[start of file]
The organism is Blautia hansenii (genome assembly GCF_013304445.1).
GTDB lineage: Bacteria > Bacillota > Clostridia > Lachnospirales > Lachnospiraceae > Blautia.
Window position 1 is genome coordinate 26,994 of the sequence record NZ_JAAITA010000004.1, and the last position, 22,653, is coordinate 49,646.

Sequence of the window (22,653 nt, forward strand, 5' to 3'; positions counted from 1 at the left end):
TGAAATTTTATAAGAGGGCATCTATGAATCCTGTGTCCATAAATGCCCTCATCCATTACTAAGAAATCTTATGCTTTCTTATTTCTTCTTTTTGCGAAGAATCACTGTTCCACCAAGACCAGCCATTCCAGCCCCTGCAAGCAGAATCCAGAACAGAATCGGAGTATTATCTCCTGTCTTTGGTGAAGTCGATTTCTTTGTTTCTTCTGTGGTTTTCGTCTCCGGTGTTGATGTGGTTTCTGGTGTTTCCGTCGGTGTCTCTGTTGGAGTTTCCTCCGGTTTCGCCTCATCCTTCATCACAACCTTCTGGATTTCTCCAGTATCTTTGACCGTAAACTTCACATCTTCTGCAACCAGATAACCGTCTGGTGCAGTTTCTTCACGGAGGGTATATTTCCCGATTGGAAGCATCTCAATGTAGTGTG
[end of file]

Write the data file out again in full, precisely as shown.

The organism is Blautia hansenii (genome assembly GCF_013304445.1).
GTDB lineage: Bacteria > Bacillota > Clostridia > Lachnospirales > Lachnospiraceae > Blautia.
Window position 1 is genome coordinate 26,994 of the sequence record NZ_JAAITA010000004.1, and the last position, 22,653, is coordinate 49,646.

Sequence of the window (22,653 nt, forward strand, 5' to 3'; positions counted from 1 at the left end):
TGAAATTTTATAAGAGGGCATCTATGAATCCTGTGTCCATAAATGCCCTCATCCATTACTAAGAAATCTTATGCTTTCTTATTTCTTCTTTTTGCGAAGAATCACTGTTCCACCAAGACCAGCCATTCCAGCCCCTGCAAGCAGAATCCAGAACAGAATCGGAGTATTATCTCCTGTCTTTGGTGAAGTCGATTTCTTTGTTTCTTCTGTGGTTTTCGTCTCCGGTGTTGATGTGGTTTCTGGTGTTTCCGTCGGTGTCTCTGTTGGAGTTTCCTCCGGTTTCGCCTCATCCTTCATCACAACCTTCTGGATTTCTCCAGTATCTTTGACCGTAAACTTCACATCTTCTGCAACCAGATAACCGTCTGGTGCAGTTTCTTCACGGAGGGTATATTTCCCGATTGGAAGCATCTCAATGTAGTGTG